Staff at trans children’s charity Mermaids having ‘nightmares’ over death threats and abuse
Staff at trans children’s charity Mermaids received abuse so threatening and severe that the police had to be called, CEO Susie Green has revealed.
It’s why the charity has launched a “fightback fund” to ensure staff can continue to do the vital work of supporting trans kids and their families.
In September, The Telegraph embarked on a string of articles targeting Mermaids and accusing the charity of safeguarding issues.
The right-wing paper also published an “investigation” which relied entirely on an unidentified adult masquerading as a 14-year-old child to access services, including the charity’s youth forum and web chat helpline.
Another story inaccurately suggested that the use of chest binders, a safe and common practice for some trans and non-binary people, could be considered child abuse.
Much of the mainstream British press bought into the narrative, creating a media firestorm and prompting shocking abuse of Mermaids staff.
Susie Green, CEO of Mermaids, told PinkNews that between March and August of this year, the charity received 29 abusive calls or messages, none of which crossed the threshold of being a hate crime.
Following the publication of The Telegraph‘s stories, in less than a month the charity received 130 abusive and threatening calls and messages, 80 of which were so severe that they had to be reported to the police.
Mermaids’ staff are being doxxed by ‘horrible’ transphobes
Many of the calls were made to Mermaids’ vital helpline for young people, forcing the charity to temporarily suspend it.
As the abuse continues, the charity has decided to close on Wednesdays so that staff are able to have some midweek respite from the “deeply traumatising” calls.
Green said: “We’ve had staff who are having nightmares after having received those messages, their information has been put up on social media, we’ve had pictures of staff posted online, with really unpleasant, horrible comments underneath.”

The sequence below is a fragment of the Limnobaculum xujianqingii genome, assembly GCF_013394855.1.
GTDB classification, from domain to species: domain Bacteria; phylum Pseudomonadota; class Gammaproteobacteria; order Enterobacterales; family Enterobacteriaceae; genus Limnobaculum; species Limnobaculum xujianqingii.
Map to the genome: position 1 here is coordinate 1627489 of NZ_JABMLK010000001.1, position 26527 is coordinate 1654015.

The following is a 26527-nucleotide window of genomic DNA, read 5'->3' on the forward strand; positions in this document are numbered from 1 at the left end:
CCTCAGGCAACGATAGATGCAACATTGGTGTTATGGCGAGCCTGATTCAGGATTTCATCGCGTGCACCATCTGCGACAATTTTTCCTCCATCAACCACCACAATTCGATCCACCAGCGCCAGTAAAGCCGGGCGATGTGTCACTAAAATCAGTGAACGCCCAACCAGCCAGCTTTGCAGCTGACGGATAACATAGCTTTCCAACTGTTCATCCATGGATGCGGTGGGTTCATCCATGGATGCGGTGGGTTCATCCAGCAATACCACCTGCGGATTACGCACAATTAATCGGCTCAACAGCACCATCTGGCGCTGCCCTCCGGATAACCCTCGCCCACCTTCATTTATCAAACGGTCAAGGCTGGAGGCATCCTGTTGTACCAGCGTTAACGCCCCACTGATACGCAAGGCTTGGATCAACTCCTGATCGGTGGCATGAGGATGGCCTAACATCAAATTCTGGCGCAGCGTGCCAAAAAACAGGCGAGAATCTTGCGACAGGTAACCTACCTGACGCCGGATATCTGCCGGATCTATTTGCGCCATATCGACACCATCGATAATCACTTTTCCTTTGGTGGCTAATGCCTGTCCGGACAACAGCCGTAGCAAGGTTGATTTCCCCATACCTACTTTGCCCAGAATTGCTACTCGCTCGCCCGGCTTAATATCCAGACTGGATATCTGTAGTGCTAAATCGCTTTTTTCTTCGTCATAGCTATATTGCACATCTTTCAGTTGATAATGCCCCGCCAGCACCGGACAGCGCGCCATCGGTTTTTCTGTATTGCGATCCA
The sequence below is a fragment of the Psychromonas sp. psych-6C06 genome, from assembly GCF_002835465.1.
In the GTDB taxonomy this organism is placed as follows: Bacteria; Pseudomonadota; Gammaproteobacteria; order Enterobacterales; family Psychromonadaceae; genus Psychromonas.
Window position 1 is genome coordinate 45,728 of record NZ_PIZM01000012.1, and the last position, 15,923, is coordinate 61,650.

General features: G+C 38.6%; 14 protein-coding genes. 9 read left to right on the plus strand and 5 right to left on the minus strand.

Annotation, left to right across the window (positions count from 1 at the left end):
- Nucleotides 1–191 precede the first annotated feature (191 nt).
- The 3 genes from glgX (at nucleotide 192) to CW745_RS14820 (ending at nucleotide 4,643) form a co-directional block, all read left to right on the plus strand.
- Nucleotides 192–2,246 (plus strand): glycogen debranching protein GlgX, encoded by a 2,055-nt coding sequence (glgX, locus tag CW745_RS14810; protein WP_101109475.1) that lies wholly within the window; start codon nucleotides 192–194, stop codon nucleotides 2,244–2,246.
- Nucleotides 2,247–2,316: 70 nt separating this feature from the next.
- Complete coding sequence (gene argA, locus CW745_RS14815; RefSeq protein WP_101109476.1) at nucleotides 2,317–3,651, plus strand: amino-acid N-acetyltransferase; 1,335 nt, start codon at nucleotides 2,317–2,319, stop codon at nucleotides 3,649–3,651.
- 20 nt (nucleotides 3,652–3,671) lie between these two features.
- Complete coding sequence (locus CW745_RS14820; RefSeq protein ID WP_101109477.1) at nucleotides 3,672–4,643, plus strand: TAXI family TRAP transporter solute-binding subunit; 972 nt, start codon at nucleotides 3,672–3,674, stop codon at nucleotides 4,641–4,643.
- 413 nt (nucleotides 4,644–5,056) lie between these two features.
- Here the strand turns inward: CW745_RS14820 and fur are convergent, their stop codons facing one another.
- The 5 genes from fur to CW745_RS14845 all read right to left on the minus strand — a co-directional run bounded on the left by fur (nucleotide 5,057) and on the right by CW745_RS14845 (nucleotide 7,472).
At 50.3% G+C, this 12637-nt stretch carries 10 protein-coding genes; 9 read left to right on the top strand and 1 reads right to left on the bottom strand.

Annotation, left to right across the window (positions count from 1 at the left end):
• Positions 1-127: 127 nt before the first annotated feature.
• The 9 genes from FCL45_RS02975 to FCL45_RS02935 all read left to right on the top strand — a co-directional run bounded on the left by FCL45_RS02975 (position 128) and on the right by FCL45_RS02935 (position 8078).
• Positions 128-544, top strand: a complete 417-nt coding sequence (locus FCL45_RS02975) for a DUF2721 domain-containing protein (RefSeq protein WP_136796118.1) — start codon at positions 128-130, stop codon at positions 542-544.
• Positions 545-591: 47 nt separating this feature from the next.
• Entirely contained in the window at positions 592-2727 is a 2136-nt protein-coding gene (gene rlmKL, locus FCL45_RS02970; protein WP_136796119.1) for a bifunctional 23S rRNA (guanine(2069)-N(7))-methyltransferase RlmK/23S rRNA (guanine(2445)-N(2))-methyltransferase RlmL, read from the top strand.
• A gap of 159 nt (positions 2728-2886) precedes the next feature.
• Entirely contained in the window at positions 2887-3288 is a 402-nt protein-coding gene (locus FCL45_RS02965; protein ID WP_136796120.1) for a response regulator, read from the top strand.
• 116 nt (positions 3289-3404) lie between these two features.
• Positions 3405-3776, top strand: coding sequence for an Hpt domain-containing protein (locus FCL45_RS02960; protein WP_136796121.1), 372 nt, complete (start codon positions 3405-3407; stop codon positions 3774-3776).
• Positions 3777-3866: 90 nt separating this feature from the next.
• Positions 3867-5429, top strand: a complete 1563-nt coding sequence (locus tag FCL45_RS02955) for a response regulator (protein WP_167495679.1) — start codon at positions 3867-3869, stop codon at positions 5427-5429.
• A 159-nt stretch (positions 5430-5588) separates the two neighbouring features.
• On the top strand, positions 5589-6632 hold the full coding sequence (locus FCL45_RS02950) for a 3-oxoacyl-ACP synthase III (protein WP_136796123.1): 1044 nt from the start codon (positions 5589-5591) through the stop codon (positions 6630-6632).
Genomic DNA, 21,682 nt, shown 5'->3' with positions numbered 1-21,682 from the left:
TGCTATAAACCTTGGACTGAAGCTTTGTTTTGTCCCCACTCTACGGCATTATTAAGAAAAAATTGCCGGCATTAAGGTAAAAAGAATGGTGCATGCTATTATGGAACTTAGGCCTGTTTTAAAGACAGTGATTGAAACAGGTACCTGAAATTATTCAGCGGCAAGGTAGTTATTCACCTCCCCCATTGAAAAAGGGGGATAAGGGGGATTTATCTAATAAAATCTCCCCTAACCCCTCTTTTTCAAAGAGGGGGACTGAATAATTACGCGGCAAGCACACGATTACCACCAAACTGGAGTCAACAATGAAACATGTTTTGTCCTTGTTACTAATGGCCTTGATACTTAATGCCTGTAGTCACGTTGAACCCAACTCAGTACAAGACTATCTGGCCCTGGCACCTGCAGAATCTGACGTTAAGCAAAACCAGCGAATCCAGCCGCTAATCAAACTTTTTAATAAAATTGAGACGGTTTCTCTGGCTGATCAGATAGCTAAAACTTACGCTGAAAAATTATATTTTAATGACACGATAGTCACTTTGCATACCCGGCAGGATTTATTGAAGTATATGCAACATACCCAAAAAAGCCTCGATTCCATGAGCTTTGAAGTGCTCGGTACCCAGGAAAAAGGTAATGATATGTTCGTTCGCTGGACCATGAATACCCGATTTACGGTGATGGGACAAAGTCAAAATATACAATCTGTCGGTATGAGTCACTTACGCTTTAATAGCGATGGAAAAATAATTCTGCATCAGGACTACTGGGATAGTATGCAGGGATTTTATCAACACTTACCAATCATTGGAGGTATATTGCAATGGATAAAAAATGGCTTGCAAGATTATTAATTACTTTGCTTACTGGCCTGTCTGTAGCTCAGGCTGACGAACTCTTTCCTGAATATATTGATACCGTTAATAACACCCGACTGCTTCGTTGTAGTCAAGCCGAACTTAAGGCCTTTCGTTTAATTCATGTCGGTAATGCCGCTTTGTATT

“There are members of our staff team and our volunteer team that have never been exposed to that hostility on such a personal level,” she added. “It was and continues to be deeply traumatising.”
While Green said she is personally “used to” online abuse, “to actually receive a death threat on a telephone call, and to be called a paedophile and a child abuser, it’s disgusting”.
“The worst thing about it is for our staff and volunteers, who do this because they care deeply about trans kids and deeply about them being able to live in autonomy with respect, to be abused in that way, when they’re there to help,” she continued.
“It does make you wonder where people’s heads are at when they think it’s an acceptable to do phone a children’s charity and abuse people who answer the phone. It does boggle the mind somewhat.”
As well as abuse of staff and volunteers, there is a “coordinated attack” on Mermaids’ sources of funding, from the charity’s partners being contacted, to complaints being made to the Charity Commission.
The Mermaids fightback fund aims to raise £25,000 to secure Mermaids’ future – keeping its helpline open, continuing to provide safe spaces for children, young people and their families, and helping to ensure that trans young people’s voices are heard.
Of course, the anti-trans abuse faced by Mermaids is massively impacting the children and families they support.
Green said: “I had a conversation with a parent who was saying to me: ‘Am I going to be considered to be a child abuser now? Because I’m supporting my kid who is now so happy that they’ve got a binder, they are absolutely delighted, and I’ve never seen them so happy. Am I now going to be accused of being a child abuser, because I’m supporting them to be feel better about themselves?
“And for the kids themselves, this is just more and more about invalidating trans youth, invalidating their existence and invalidating the right to be themselves, to make themselves happier, to feel more comfortable.”
Anti-trans rhetoric in the media is having a real life impact
The idea for the fightback fund was sparked by Mermaids’ supporters, who could see how the charity was being targeted and desperately wanted a way to help.
“Our allies were saying they were absolutely outraged that this is happening,” said Green. “It is an outlet for that, and a mechanism for people to show that support and to be able to put themselves forward for something publicly that supports us.”
The ramping up of vicious anti-trans rhetoric in the media is “having an impact in real life, on kids and young people and trans adults”, Green said, noting that recent Home Office statistics showed a 56 per cent increase in anti-trans hate crimes in just one year.
With its decades-long history of supporting trans young people across the country, the idea of a UK without Mermaids’ services is a worrying one.
But Green is sure about one thing: “We’re not going anywhere.”
You can donate to Mermaids’ fightback fund here.
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